A Beginners Guide to Markdown

Markdown is a very popular plain text formatting syntax that can be used to create formatted text easily and convert it to valid HTML.

If you blog, write or create any form of text-related content for the web, you must already be aware of Markdown. It is a very popular plain text formatting syntax that can be used to create formatted text easily and convert it to valid HTML.

In easier words, Markdown is what you should use to make your life easy if you work with formatted text on a regular basis.


So what exactly is Markdown? As already mentioned, Markdown offers a simple plain text formatting syntax that can convert text to valid HTML. Even though it is a decade old, Markdown has not shrunk in popularity, in fact it’s rising.

Created by John Gruber, Markdown can be used to write notes, documents, blog posts, technical specifications, and virtually anything else that might require a writing workflow.

Why would one use Markdown, you might ask?

Well, the obvious benefit of using a formatting syntax such as Markdown is that it can be used to render even heavily formatted text or documents, and at the same time, still have the plain text version highly readable and tidy. As such, you can use plain text to create complex pieces of text, and simultaneously retain the plain text version for reading as-is, if need be.

Mode of Operation

Alright, so how does it work?

Getting started with Markdown is fairly easy. Assume that we wish to write this given line of HTML using Markdown:

This is italicized text, whereas this text is bold.

The syntax in Markdown for the same will be as follows:

This is _italicized_ text, whereas this text is **bold**.

Simple, isn’t it?

Links, on the other hand, can be accomplished with Markdown like so:


And becomes:


What about lists? Here:

+ Unordered List One
* Unordered List Child
+ Unordered List Two


  • Unordered List One
    • Unordered List Child
  • Unordered List Two

And for numeric lists:

1. List 1
2. List 2
3. List 3

This would render as:

  1. List 1
  2. List 2
  3. List 3

This post is not meant to be a full-fledged Markdown tutorial, but I have given you a basic idea of how the syntax works. For further reading, head to the Suggested Resources section of this post where I have mentioned some useful resources to help you get started with Markdown.


As is obvious, Markdown can help a big deal when it comes to simplifying writing for the web. Even though the markup itself is over a decade old, it has not changed much, and the overall syntax has remained stable. As such, once you get used to writing with Markdown, you can expect to get things done in a much more proficient manner, much like once you get used to your Qwerty or Dvorak keyboards.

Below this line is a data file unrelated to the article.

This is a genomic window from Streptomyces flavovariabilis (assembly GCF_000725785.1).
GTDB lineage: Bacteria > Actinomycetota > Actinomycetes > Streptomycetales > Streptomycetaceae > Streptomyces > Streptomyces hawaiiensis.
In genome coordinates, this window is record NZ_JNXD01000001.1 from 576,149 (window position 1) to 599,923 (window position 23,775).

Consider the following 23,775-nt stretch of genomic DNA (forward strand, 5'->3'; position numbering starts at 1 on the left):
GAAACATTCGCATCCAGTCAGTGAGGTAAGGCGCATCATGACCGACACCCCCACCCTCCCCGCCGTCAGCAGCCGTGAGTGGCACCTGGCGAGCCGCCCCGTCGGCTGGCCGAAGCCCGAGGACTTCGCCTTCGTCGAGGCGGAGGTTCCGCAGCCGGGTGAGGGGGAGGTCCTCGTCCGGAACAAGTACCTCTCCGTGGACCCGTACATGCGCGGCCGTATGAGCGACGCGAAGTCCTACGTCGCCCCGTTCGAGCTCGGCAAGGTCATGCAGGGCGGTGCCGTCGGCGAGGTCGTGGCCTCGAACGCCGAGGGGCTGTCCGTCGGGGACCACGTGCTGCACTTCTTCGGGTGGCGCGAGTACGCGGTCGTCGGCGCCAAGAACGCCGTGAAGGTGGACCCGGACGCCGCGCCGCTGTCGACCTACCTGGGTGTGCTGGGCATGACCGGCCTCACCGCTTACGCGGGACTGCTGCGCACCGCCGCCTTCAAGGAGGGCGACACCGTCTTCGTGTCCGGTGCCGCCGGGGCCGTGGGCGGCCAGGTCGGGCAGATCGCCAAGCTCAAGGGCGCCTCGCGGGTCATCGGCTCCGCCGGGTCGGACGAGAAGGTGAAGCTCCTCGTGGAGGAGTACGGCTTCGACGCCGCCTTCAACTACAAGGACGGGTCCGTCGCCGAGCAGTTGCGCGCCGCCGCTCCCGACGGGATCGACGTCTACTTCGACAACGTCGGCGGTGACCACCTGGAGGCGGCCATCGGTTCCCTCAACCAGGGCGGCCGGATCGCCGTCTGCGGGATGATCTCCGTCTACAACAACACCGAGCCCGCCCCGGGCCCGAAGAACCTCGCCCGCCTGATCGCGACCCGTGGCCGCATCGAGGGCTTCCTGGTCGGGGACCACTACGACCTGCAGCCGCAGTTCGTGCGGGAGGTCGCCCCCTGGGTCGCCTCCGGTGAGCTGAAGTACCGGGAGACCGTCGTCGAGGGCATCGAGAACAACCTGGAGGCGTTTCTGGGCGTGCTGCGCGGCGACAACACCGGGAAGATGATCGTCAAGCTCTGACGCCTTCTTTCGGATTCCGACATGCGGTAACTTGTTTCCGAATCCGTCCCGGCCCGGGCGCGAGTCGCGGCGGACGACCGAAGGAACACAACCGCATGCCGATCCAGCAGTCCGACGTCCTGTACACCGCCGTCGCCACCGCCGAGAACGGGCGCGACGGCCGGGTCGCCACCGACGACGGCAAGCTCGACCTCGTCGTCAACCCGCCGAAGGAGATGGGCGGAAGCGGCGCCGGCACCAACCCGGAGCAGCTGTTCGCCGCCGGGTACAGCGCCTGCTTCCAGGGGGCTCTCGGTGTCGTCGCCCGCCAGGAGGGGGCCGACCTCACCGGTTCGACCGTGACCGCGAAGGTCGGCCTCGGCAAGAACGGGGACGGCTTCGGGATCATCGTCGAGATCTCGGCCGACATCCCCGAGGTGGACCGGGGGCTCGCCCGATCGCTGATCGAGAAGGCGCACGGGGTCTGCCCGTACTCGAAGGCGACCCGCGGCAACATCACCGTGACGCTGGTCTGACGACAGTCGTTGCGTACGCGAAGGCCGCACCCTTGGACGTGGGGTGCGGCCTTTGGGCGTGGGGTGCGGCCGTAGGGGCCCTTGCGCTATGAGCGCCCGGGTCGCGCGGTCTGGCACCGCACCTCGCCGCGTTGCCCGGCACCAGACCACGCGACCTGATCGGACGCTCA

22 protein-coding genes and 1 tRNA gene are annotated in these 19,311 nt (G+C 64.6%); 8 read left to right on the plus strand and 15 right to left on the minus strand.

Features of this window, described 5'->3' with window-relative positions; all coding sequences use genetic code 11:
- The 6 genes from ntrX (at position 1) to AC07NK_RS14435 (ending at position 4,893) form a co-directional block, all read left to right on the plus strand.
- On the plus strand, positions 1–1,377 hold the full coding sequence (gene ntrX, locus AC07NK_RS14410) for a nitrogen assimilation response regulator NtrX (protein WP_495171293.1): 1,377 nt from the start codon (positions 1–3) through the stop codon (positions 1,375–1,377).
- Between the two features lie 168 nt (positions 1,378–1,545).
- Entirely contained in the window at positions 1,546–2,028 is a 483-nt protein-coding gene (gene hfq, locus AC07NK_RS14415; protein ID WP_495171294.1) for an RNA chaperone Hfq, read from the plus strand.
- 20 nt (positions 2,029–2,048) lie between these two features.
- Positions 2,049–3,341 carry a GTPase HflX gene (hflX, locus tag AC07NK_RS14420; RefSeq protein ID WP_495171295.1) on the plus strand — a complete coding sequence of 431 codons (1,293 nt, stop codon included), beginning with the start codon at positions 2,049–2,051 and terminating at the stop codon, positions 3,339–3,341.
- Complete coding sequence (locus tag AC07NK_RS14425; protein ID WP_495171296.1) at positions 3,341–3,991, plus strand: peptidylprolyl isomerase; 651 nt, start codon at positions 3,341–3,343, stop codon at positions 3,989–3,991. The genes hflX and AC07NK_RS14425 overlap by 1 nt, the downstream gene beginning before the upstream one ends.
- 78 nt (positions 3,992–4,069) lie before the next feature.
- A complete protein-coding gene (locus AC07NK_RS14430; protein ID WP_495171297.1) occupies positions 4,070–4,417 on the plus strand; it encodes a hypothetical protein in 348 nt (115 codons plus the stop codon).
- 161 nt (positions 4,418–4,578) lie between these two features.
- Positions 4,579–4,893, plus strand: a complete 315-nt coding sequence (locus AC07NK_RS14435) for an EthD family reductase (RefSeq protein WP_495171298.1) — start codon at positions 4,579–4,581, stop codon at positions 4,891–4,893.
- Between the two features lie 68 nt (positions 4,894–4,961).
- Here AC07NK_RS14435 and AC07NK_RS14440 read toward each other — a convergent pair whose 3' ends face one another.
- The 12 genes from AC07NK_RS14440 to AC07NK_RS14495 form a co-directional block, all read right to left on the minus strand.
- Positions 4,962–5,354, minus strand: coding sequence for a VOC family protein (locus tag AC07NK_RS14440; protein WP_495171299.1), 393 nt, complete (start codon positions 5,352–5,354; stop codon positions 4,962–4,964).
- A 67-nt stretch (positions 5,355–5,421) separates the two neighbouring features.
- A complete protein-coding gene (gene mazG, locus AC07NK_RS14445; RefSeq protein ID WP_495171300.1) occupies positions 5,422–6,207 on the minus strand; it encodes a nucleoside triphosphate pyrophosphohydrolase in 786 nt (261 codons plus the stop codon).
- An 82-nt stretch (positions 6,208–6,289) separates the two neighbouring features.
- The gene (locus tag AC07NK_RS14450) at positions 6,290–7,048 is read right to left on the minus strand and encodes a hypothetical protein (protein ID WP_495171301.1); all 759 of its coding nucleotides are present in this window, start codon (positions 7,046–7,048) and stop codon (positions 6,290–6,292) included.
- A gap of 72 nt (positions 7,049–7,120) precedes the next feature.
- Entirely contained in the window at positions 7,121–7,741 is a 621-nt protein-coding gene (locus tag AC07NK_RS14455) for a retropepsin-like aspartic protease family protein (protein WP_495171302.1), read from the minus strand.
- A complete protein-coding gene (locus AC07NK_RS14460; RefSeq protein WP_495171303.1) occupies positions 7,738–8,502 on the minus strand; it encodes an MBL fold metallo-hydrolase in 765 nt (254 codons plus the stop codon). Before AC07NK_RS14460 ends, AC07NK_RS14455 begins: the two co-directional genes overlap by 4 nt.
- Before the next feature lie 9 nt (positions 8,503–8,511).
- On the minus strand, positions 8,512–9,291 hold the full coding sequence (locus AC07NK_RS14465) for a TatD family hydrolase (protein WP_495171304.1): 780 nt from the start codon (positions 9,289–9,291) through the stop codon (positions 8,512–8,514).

For that matter, WordPress Jetpack does allow you to use Markdown as an optional replacement for the default TinyMCE WYSIWYG or HTML editor. Plus, Ghost, a new blogging tool, uses Markdown as the default standard for text workflow.

If you need to extend Markdown, you can also consider looking at MultiMarkdown, an extension of Markdown that brings additional features to the table, such as footnotes and citations.

Another flavor of Markdown is CommonMark, which offers unambiguous syntax specifications for Markdown.

Suggested Resources

Now that you have learnt a good deal about the basics of Markdown, you should consider digging deeper and going beyond basics.

  • Matthew Mitchell has written a very useful tutorial for Markdown users, and is backed by video guides as well. Check it out here.
  • Of course, the creator of Markdown too offers details about the what and how of Markdown.
  • If, however, you need a step by step guide of how to accomplish a specific set of things via Markdown, be it render your HTML documents in otherwise cleaner plain text, or prepare a scientific report for your college project, Markdown Tutorial is a dedicated website for the same. Do check it out, and even if you do not really need to master the A to Z of Markdown, it is still well worth a look.
  • Heck Yes Markdown, on the other hand, is a simple tool that converts a website from HTML to Markdown.
  • Lastly, MDwiki is a CMS or framework that can be used to create wiki websites and pages, and uses Markdown as the de facto method of input.


That brings us to the end of this brief article about Markdown. Do you use Markdown in your projects, or are planning to use it anytime soon? How has your experience so far been? Share it with us using the comments below!

For further reading you could head over to Tuts+, they have an indepth post that will teach you everything you need to know about the Markdown language.